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UNG Alum Hikes Appalachian Trail and Raises Money To Combat Veteran Suicide

Photo courtesy of UNG News

Earl Porter, a 2009 graduate, completed his lifelong dream of hiking the Appalachian Trail and raised money to combat veteran suicide along the way. 

Why did you want to hike the Appalachian Trail?

Porter: “I’ve wanted to hike the AT since being a little kid… You know, I’ve always kept it in the back of my head on maybe, what if, and this last spring I was going through a turbulent time of life and needed to pause everything and the Appalachian Trail came knocking again. Except this time I wanted to give back and my aspiration was to walk the 2,200 mile trail in memory of the 22 veterans a day who have taken their lives since 2013. So, I asked colleagues and friends for help. I wanted to do more than hike. I wanted to spread the word and awareness and make connections. Over the course of last summer, I was able to build a team and we were accepted as a project under a non-profit called ‘The Toughest Kids Initiative.’ They allowed us to walk under their flag and do a southbound winter hike of the Appalachian Trail.”

Porter has had a close connection to mental health from a young age, which led to his decision to raise money and awareness for veteran suicide.

“I’ve had an affinity with mental health since a young age and left home at an early age… I ended up losing two mentors of mine to suicide and that was before getting into the active duty Army and once I got into active duty Army… it’s always something that I have wanted to contribute to.”

“Our goal was to walk the trail and be an ambassador to the community as a veteran and then also be an ambassador to veterans demonstrating that it’s okay to ask for help.”

During some of the hike, he was accompanied by his Team Sergeant from Afghanistan who was “able to support me anytime I needed him to come out.”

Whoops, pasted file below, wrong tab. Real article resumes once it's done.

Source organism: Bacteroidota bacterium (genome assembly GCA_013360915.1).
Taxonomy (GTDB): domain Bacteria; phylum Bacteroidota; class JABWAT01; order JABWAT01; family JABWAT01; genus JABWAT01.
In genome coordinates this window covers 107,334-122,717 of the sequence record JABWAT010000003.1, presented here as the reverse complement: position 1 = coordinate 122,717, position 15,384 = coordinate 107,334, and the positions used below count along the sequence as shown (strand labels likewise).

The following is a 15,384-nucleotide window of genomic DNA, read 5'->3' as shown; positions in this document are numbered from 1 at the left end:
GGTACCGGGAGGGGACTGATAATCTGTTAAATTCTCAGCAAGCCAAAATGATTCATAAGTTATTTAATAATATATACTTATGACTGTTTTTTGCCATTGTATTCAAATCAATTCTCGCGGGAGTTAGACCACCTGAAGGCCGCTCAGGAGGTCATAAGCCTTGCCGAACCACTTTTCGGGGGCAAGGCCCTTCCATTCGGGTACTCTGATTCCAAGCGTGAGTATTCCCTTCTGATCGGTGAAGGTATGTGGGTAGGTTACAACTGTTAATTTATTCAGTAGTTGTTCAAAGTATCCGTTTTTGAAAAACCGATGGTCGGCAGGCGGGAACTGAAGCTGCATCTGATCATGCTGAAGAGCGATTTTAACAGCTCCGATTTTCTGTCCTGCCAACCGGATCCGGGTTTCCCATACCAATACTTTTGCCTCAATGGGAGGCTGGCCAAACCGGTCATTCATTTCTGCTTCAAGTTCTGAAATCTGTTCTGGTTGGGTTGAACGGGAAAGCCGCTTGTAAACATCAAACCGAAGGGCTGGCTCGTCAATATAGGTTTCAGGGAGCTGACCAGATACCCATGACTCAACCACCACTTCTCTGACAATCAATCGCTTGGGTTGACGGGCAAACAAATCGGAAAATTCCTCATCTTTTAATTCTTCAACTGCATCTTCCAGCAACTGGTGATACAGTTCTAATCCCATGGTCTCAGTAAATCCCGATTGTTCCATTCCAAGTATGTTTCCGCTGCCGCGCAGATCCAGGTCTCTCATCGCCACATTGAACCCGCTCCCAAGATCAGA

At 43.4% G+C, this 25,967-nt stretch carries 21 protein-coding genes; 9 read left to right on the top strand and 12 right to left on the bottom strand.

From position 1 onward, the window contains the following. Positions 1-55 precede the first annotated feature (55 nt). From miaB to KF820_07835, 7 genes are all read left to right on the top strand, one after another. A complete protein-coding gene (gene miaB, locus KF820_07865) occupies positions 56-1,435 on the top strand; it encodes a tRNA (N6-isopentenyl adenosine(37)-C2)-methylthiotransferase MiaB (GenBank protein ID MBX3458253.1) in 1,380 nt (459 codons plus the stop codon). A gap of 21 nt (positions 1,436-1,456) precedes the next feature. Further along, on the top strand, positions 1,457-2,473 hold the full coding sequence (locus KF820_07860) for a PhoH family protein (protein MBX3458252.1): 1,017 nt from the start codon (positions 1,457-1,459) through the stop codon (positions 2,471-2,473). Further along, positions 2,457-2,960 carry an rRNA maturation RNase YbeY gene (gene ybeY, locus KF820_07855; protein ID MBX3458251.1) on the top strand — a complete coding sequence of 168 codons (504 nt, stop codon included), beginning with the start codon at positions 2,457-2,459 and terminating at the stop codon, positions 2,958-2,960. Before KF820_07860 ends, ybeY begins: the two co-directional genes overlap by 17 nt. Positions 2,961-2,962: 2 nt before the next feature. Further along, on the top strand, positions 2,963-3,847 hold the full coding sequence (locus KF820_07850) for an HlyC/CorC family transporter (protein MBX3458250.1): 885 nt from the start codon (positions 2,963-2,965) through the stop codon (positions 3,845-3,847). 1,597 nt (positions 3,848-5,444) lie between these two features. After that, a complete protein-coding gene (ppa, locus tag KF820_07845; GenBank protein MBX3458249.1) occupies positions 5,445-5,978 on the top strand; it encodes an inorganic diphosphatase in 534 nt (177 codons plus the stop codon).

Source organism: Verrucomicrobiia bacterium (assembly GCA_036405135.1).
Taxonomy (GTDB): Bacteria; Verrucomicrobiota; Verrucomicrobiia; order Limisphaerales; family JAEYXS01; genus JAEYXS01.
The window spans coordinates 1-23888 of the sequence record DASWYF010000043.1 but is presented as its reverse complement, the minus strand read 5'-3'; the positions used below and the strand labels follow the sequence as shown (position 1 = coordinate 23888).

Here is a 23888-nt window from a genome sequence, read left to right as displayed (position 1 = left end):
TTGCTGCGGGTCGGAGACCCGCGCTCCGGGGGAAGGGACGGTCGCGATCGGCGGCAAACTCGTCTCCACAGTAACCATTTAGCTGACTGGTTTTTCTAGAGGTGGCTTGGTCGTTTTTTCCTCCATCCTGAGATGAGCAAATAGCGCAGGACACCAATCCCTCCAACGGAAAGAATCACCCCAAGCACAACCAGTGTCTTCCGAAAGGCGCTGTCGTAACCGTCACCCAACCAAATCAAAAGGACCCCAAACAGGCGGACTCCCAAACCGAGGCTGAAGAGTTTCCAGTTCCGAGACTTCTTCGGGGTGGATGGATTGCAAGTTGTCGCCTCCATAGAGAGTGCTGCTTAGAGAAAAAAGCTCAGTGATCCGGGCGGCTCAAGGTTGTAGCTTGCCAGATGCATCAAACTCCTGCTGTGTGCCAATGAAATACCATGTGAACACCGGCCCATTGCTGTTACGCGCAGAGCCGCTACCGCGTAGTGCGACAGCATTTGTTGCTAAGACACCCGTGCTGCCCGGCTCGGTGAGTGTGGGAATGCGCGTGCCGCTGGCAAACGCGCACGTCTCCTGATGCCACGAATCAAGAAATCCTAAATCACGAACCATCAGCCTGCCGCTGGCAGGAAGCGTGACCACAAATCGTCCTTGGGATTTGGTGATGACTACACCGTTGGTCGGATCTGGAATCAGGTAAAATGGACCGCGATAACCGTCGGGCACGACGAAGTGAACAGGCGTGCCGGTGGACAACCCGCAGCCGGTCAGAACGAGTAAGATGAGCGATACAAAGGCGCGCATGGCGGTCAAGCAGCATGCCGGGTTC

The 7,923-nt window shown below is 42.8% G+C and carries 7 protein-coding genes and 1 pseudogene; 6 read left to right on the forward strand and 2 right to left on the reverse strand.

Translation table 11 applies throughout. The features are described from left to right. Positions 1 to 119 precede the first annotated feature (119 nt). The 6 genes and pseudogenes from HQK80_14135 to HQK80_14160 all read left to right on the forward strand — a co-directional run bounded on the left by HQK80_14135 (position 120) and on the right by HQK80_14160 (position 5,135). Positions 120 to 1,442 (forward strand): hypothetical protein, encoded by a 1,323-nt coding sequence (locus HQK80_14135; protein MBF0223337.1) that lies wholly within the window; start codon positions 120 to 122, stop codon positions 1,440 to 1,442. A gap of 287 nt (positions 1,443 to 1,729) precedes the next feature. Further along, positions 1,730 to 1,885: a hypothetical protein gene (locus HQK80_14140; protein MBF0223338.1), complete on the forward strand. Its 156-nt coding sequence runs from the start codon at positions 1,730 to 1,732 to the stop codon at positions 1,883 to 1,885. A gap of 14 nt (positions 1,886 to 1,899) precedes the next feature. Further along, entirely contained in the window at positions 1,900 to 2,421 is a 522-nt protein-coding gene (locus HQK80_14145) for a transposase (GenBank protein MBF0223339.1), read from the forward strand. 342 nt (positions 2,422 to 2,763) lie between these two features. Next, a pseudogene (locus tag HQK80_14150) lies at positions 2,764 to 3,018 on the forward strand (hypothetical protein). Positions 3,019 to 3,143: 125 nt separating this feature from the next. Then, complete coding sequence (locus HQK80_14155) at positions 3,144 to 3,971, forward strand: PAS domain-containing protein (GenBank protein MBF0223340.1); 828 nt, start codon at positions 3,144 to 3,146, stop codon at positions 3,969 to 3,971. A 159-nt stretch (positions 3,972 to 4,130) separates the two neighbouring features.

Porter also mentioned the conditions, saying that from Virginia to Georgia, he was faced with a snowy trail caused by winter storm Izzy.

What has been your biggest takeaway from the experience?

“You can only do so much by yourself and it takes a team to accomplish great feats… This is a testament to what a team is capable of doing. The idea was generated in June, and by September, we were launching with social media and a website. It’s amazing what we were able to pull together remotely.”

At a point during the hike, the person he was hiking with was injured and could not continue past November, “I was effectively hiking on my own out there, but I had the support of my team. I never really was alone.”

Porter studied criminal justice while at UNG and was commissioned infantry in the United States Army on active duty. He served seven years on active duty and was deployed to Iraq and Afghanistan after Ranger school. After his time on active duty, he went to law school and during that time, served in the Georgia National Guard. After completing his time in the Georgia National Guard and graduating law school, he began practicing law for a firm in Atlanta. He is now pursuing a career in real estate.

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UNG Alum Hikes Appalachian Trail and Raises Money To Combat Veteran Suicide